For the first time in more than 200 days of quarantine in Argentina, the focus of the coronavirus pandemic truly shifted inland yesterday, as President Alberto Fernández announced a host of new measures.
Declaring that he would be ”rolling up his sleeves with the governors to attack this damned virus in every corner of the country,” the president said Friday that his government would introduce or extend restrictions on the circulation of movement in in no less than 18 provinces of Argentina’s 23 provinces for the next 14 days, as the country struggles to cope with the spread of Covid-19.
In a televised announcement from the Casa Rosada, Fernández said the move was an attempt to “minimise” the spread of the virus and reduce the movement of people.
"What we are going to do is have measures in different departments from 18 provinces that produce an intense and transitory decrease in the movement of people," said the Peronist leader.
"We have to restrict circulation, but that does not mean stop the productive apparatus, the economy," said the Frente de Todos leader.
Fernández called for an “intense and transitory” restriction of human transit and circulation in various departments in the 18 provinces over the next fortnight as from Monday, minimising the use of public transport, in order to try and "minimise" Covid-19 contagion.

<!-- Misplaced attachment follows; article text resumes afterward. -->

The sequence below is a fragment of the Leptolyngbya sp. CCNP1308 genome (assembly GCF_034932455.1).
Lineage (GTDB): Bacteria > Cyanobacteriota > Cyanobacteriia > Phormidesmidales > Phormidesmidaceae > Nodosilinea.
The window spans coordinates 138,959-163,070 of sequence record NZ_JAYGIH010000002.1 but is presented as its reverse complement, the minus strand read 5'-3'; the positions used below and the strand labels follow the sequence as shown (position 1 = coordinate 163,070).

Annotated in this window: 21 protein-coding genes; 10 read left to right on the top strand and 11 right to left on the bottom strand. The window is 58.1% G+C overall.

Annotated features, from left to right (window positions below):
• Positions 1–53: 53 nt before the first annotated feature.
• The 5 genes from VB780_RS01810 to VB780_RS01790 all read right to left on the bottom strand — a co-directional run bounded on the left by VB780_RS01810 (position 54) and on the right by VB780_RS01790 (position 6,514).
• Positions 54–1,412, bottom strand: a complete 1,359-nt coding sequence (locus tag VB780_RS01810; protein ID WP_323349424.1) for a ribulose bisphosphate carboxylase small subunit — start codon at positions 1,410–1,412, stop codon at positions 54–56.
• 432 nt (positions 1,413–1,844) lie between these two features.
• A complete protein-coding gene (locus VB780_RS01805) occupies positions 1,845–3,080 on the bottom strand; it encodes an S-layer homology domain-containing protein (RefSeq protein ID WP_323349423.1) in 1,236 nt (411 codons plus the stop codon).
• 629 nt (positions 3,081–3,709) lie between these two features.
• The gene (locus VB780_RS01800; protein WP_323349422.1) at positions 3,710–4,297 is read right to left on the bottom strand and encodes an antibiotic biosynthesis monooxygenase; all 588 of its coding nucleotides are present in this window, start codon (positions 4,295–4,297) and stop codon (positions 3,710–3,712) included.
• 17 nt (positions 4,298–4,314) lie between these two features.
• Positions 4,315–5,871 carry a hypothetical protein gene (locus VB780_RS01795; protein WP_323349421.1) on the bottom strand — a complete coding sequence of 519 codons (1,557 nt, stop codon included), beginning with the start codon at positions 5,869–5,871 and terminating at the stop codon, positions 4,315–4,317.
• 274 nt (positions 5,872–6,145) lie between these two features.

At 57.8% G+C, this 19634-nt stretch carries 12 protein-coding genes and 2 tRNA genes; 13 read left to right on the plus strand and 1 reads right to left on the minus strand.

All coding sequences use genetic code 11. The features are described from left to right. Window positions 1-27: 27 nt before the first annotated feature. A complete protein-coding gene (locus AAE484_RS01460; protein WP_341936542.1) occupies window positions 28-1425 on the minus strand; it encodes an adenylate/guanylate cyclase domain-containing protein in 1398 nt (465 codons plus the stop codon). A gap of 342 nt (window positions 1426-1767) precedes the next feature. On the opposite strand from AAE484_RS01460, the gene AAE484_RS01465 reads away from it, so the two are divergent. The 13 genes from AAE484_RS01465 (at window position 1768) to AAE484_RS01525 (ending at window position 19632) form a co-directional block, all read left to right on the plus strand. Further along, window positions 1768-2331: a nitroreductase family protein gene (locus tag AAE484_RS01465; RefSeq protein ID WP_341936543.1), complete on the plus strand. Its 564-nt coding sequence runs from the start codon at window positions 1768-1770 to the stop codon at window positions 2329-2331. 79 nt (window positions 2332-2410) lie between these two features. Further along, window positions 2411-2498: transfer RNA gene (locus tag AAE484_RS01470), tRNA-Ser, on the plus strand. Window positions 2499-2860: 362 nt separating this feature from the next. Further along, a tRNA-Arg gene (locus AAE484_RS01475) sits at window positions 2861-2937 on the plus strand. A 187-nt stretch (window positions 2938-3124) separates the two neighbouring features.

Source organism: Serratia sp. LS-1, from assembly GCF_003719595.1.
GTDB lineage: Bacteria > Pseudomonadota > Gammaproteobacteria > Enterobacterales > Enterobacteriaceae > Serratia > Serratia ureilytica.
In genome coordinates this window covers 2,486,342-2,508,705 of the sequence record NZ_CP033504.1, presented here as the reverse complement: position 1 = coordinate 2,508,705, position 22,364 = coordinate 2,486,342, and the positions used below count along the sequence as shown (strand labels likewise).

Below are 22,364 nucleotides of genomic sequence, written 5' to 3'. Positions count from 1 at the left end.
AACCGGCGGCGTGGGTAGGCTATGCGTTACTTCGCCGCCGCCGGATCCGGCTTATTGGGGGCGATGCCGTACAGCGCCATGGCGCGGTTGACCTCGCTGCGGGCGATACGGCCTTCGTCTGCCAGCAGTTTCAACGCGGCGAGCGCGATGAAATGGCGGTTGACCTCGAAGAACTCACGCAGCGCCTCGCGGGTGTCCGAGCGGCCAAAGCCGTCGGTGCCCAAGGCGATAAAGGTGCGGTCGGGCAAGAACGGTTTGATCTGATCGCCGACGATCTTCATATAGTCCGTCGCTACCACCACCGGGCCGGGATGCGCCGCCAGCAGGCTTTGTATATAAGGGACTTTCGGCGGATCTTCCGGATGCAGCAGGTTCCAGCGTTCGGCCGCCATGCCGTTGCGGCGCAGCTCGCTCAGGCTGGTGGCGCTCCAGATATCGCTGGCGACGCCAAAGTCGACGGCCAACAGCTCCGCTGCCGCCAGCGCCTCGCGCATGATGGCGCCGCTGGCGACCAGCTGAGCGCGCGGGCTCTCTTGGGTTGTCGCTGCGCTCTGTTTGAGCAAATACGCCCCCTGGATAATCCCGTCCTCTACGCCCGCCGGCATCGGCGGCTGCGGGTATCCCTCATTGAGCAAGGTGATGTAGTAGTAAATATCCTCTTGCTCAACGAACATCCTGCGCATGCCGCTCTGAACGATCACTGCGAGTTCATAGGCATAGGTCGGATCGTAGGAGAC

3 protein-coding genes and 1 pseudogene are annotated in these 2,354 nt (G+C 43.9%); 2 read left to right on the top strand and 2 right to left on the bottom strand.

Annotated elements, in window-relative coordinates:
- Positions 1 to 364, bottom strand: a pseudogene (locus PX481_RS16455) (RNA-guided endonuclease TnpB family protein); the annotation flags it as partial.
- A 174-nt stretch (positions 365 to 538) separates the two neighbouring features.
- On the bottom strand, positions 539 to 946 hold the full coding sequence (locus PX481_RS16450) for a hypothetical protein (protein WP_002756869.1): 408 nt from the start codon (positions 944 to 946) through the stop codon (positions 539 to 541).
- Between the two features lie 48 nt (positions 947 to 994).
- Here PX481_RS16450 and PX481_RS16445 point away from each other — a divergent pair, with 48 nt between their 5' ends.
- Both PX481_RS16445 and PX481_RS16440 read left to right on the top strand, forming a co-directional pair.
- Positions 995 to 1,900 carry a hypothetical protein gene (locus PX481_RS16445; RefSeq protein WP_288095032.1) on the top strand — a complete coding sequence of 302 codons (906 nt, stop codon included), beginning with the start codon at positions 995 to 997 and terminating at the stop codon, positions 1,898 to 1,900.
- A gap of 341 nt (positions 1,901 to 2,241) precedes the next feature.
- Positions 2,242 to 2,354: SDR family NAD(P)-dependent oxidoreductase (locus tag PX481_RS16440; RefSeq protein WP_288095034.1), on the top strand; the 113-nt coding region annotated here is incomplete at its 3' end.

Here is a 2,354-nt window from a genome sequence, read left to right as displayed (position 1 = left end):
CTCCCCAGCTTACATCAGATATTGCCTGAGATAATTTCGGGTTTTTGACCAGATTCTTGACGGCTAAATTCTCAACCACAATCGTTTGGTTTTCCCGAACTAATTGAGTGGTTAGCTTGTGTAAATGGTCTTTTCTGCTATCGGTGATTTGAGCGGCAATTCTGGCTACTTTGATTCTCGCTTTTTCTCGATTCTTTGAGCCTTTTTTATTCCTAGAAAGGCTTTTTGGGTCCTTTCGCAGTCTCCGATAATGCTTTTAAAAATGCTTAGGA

The only provinces excluded from his announcement were Corrientes, Entre Ríos, Misiones, La Pampa, Formosa and Catamarca, praising the last four in particular for their handling of the pandemic. In contrast, Mendoza, Tucumán, Santa Fe, Córdoba, Neuquén, Jujuy and Tierra del Fuego required the most serious attention, he said.
“What we did in AMBA needs to be done in every province,” he stated.
The news arrives after another record-breaking week for infections and fatalities. On Friday, Health Ministry officials confirmed a new record of 515 new fatalities, lifting the death toll to 23,225. New infections totalled 15,099, slightly down on the daily high of more than 16,000 registered a day earlier. Confirmed cases since the start of the pandemic now total 871,468, placing Argentina as the seventh worst-affected nation in the world.
While the spread of the virus has slowed in the previously most-affected Buenos Aires metropolitan region (AMBA), Fernández said, inland provinces were now witnessing the greatest surge in caseloads.
"It is evident (...) that the problem today transcended the metropolitan area of Buenos Aires and has spread throughout Argentina," said the president in a televised broadcast.
"Today the problem is not the AMBA. There it begins to be controlled. The problem radiated and spread throughout Argentina," added the president. "We believed that it would be limited to the metropolitan area and it was not like that.”
Last week, 64.9 percent of the new cases registered in Argentina were in the interior provinces, with 35.1 percent recorded in the AMBA region. That compares to 47.4 percent and 52.6 percent respectively one month ago. On May 23, the provinces played host to only 7.5 percent of new cases, said Fernández.